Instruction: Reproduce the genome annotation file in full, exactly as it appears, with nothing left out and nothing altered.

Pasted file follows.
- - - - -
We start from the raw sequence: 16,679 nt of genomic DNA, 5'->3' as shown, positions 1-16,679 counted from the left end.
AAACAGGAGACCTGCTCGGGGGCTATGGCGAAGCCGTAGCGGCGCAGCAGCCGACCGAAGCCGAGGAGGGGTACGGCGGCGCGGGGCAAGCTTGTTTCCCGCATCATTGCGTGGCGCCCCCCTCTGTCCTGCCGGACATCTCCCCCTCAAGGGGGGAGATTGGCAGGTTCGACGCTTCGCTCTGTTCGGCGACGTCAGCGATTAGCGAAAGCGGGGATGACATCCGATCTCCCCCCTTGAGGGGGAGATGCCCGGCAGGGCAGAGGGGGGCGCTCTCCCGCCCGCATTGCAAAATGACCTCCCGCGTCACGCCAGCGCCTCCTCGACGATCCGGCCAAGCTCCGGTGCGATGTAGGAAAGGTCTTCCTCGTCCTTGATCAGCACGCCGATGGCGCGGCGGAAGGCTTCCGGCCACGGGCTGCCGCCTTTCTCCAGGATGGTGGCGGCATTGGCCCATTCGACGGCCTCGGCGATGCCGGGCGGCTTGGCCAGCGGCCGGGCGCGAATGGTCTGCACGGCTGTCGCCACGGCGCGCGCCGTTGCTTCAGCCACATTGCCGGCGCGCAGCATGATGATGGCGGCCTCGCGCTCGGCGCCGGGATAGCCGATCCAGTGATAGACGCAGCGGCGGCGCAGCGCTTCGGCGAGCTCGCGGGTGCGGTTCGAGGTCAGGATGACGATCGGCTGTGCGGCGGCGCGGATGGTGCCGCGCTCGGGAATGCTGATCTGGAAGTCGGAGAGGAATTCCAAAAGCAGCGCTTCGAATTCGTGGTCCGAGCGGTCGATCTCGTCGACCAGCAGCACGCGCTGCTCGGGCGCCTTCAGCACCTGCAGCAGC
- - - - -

We start from the raw sequence: 16,679 nt of genomic DNA, 5'->3' as shown, positions 1-16,679 counted from the left end.
AAACAGGAGACCTGCTCGGGGGCTATGGCGAAGCCGTAGCGGCGCAGCAGCCGACCGAAGCCGAGGAGGGGTACGGCGGCGCGGGGCAAGCTTGTTTCCCGCATCATTGCGTGGCGCCCCCCTCTGTCCTGCCGGACATCTCCCCCTCAAGGGGGGAGATTGGCAGGTTCGACGCTTCGCTCTGTTCGGCGACGTCAGCGATTAGCGAAAGCGGGGATGACATCCGATCTCCCCCCTTGAGGGGGAGATGCCCGGCAGGGCAGAGGGGGGCGCTCTCCCGCCCGCATTGCAAAATGACCTCCCGCGTCACGCCAGCGCCTCCTCGACGATCCGGCCAAGCTCCGGTGCGATGTAGGAAAGGTCTTCCTCGTCCTTGATCAGCACGCCGATGGCGCGGCGGAAGGCTTCCGGCCACGGGCTGCCGCCTTTCTCCAGGATGGTGGCGGCATTGGCCCATTCGACGGCCTCGGCGATGCCGGGCGGCTTGGCCAGCGGCCGGGCGCGAATGGTCTGCACGGCTGTCGCCACGGCGCGCGCCGTTGCTTCAGCCACATTGCCGGCGCGCAGCATGATGATGGCGGCCTCGCGCTCGGCGCCGGGATAGCCGATCCAGTGATAGACGCAGCGGCGGCGCAGCGCTTCGGCGAGCTCGCGGGTGCGGTTCGAGGTCAGGATGACGATCGGCTGTGCGGCGGCGCGGATGGTGCCGCGCTCGGGAATGCTGATCTGGAAGTCGGAGAGGAATTCCAAAAGCAGCGCTTCGAATTCGTGGTCCGAGCGGTCGATCTCGTCGACCAGCAGCACGCGCTGCTCGGGCGCCTTCAGCACCTGCAGCAGC